Oecologia

, Volume 61, Issue 1, pp 115–121

Inorganic carbon assimilation in the Isoetids, Isoetes lacustris L. and Lobelia dortmanna L.

  • K. Richardson
  • H. Griffiths
  • M. L. Reed
  • J. A. Raven
  • N. M. Griffiths
Original Papers

DOI: 10.1007/BF00379096

Cite this article as:
Richardson, K., Griffiths, H., Reed, M.L. et al. Oecologia (1984) 61: 115. doi:10.1007/BF00379096

Summary

The inorganic carbon fixation patterns of Isoetes lacustris and Lobelia dortmanna from an oligotrophic Scottish loch have been examined by following titratable acidity changes in plant sap and light/dark 14CO2 incorporation by roots and shoots. The diurnal pattern of titratable acidity changes in I. lacustris suggests crassulacean acid metabolism (CAM) while the lack of any change in titratable acidity in L. dortmanna suggests C3 metabolism. Of the carbon fixed by L. dortmanna, 99.9% was taken up through the roots and fixation occurred primarily during the day. In Isoetes, CO2 was taken up by both roots and shoots and during both day and night. Regardless of the site of CO2 uptake, fixation occurred only in the shoots of both plants. Analysis of carbon isotope ratios of plant organic material was used to further investigate the photosynthetic mechanisms of these Isoetids. Considering the absence of a nighttime peak in titratable acidity in L. dortmanna, the Δ13C (Δ=δ13C plant-δ13C source) value of the shoots of L. dortmanna (-14.2‰) is indicative of C3 photosynthesis limited by the rate of CO2 diffusion. The less negative Δ of I. lacustris (-6.0‰) is consistent with both dark acidification of CAM and CO2 limited C3 photosynthesis. This is in contrast to the terrestrial Isoetes durieui which is shown to have a Δ value which is similar to a terrestrial C3 plant. The carbon fixation patterns of these Isoetids suggest that the CO2 concentration in the loch may be growth limiting, and that root uptake and/or dark acidification are means of optimising CO2 supply. However, in view of the relatively high levels of CO2 in sediment and bulk water, it is suggested that low levels of nutrients may also limit growth in these plants.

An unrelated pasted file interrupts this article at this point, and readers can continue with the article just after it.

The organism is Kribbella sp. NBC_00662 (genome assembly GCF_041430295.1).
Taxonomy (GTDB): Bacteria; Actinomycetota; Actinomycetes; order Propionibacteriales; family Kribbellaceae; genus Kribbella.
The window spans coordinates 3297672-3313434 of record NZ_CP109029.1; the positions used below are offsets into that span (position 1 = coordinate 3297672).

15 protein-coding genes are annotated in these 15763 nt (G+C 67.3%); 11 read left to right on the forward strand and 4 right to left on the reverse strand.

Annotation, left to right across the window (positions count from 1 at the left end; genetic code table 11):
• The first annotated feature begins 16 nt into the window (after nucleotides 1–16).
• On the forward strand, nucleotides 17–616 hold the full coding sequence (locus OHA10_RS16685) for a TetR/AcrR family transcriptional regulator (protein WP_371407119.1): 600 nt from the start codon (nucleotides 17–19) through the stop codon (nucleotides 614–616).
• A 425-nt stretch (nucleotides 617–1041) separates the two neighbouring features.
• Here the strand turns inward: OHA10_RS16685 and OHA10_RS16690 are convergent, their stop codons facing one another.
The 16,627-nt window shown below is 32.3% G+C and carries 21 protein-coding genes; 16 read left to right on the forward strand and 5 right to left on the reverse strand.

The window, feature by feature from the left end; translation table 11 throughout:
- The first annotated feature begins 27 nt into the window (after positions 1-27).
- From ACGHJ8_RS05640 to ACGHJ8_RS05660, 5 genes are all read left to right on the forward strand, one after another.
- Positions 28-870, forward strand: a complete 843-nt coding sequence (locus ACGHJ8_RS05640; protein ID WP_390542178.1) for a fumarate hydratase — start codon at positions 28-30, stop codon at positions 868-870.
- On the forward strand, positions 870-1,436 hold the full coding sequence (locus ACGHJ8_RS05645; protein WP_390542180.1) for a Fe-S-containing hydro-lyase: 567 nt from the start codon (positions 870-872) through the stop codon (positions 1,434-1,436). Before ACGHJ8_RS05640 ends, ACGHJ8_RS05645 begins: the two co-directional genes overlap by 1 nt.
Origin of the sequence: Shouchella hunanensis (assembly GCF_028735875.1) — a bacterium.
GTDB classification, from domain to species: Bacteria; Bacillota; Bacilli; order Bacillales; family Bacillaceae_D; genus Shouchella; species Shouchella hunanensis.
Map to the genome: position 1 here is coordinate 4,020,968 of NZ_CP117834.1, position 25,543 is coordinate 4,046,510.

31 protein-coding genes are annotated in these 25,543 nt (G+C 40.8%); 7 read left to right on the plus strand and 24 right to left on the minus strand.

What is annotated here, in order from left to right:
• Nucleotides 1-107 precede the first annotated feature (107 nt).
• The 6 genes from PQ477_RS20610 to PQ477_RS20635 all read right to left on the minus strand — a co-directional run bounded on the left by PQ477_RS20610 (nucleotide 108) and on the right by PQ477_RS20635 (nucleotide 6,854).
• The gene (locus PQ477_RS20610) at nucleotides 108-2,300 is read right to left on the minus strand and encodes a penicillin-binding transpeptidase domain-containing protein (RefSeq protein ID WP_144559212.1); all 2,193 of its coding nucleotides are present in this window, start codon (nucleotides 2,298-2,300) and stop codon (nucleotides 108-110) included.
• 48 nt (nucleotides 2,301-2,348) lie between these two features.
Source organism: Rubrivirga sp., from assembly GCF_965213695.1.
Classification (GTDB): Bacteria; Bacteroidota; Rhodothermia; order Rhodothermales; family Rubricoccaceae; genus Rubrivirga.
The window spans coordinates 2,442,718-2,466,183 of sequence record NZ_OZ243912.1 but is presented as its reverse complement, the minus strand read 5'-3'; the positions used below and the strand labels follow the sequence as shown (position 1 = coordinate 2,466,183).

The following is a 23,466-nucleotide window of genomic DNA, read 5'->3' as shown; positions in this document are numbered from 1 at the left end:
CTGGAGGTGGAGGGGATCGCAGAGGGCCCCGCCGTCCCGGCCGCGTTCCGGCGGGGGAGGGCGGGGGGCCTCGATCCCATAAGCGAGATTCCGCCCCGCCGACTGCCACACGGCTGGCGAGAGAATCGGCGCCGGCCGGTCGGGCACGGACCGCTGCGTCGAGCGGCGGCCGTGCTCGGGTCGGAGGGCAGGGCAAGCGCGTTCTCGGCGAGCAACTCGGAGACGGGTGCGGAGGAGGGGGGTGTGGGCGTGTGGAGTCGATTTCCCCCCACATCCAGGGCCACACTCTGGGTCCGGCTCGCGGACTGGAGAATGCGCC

Copyright information

© Springer-Verlag 1984

Authors and Affiliations

  • K. Richardson
    • 1
  • H. Griffiths
    • 1
  • M. L. Reed
    • 1
  • J. A. Raven
    • 1
  • N. M. Griffiths
    • 1
  1. 1.Department of Biological SciencesUniversity of DundeeDundeeScotland
  2. 2.Danish Institute for Fishery and Marine ResearchCharlottenlundDenmark
  3. 3.Department of Plant BiologyUniversity of Newcastle upon TypeEngland
  4. 4.School of Biological SciencesMacquarie UniversityNorth RydeAustralia
  5. 5.Department of PhysiologyUniversity of St. AndrewsScotland